Passing the International House of Pancakes located down the street from my parents’ old house brings me to tears. It isn’t the menu that makes me sad, but the memories of so many visits to my parents when my daughters were small, and my dad would say, “Who wants some pancakes?” The girls would squeal with delight, and we’d pile into a couple of cars and have a noisy and satisfying breakfast at IHOP, Grandpa’s treat. My dad would charm the waitress so that his coffee cup was always full, and my daughters would fight over who got to pour the cream from the little tin pitcher for him.
I can’t remember the last time I had pancakes there: my dad has been dead for six years, and my daughters are grown. But as I drove by, I pictured us in the parking lot, all hair ribbons and missing teeth and a pure joy in the day, and I cried. This neighborhood often reminds me of one of the Frank Sinatra songs on the record player when I was a kid: “I’ll be seeing you / In all the old familiar places. . .”
I don’t cry much anymore about the loss of my dad, since it’s been six years, but I’m feeling fragile after a two-day visit with my mother. My mother suffers from advanced Parkinson’s Disease, which is bad enough, but this was the first time her doctor used the “A” word: Alzheimer’s. My siblings and I have attributed her increasing dementia to the Parkinson’s, but somehow it seems worse with the new label. Not much is familiar to my mother these days, especially since she lives in a retirement facility with a full-time caregiver. At one point she thought my dad was at the door. “I want to go back,” she said to me. “I don’t know how I got here.” I explain for the thousandth time, about the Parkinson’s and the broken hip and her many physical incapabilities, but she waves me away, impatient with facts she doesn’t recognize as pertaining to her. She wants me to take her home, but her home has been sold. “I fell while I was Christmas shopping,” she insists. This isn’t true. “OK,” I say. What else can I do but stop talking and let her create her own history?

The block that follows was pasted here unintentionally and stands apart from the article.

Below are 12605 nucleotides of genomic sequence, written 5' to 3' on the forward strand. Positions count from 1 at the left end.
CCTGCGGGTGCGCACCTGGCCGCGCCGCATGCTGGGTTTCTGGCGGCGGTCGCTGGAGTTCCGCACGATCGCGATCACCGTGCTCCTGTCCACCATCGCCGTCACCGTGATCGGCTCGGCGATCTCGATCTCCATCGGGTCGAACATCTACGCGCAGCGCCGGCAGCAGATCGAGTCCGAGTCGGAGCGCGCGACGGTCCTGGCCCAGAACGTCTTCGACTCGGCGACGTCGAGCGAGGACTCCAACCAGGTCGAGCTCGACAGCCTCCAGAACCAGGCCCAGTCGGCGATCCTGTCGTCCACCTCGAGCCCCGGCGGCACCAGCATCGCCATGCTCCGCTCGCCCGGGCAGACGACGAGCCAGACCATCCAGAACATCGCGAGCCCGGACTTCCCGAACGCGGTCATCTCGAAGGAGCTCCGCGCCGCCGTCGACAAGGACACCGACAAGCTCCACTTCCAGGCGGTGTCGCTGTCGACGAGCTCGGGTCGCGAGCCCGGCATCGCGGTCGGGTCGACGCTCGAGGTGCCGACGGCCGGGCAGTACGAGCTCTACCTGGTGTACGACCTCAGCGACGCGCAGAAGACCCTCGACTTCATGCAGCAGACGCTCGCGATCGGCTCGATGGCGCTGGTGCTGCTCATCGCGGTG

Sometimes I want to go back, too. We’d all like to cheat time’s passage—isn’t that why I use the expensive face cream that my daughter the esthetician recommended to make my neck smoother, and whose effects seem rather Faustian?—but all we have is today. This blessed day. My dad is gone, my mother’s mind and body are failing horribly, my husband and I say “What did you say?” to each other a lot, my children are adults, and this is all exactly as it should be. Still, a visit with my mother always feels unfinished and unsettling.
I pass the IHOP on my way to the cemetery before I head home. It’s Halloween, and I want to make the two-hour drive home before the trick-or-treaters come calling. I bring my dad a little bunch of orange marigolds and tidy up around his grave marker. A funeral is in progress just over the next rise of the cemetery, a hearse and a canopy and lots of people dressed in black. We all have our beloved dead. My dad’s photo takes center stage on the Dia de los Muertos altar at my house, although more faces are added each year. The melancholy song persists in my head: “And when the night is new / I’ll be looking at the moon / But I’ll be seeing you.” I blow my nose, get on the freeway, and drive away from all the old familiar places.
I wish I could find the words to bring peace and acceptance to my mother’s agitated heart. But I can’t. My attempts only upset her. “I try to make deals with God,” she tells me in a lucid moment, “but he isn’t having it.” This is the deal: God is with us, but God doesn’t send us back. We only make our way ever closer to our rest in the divine.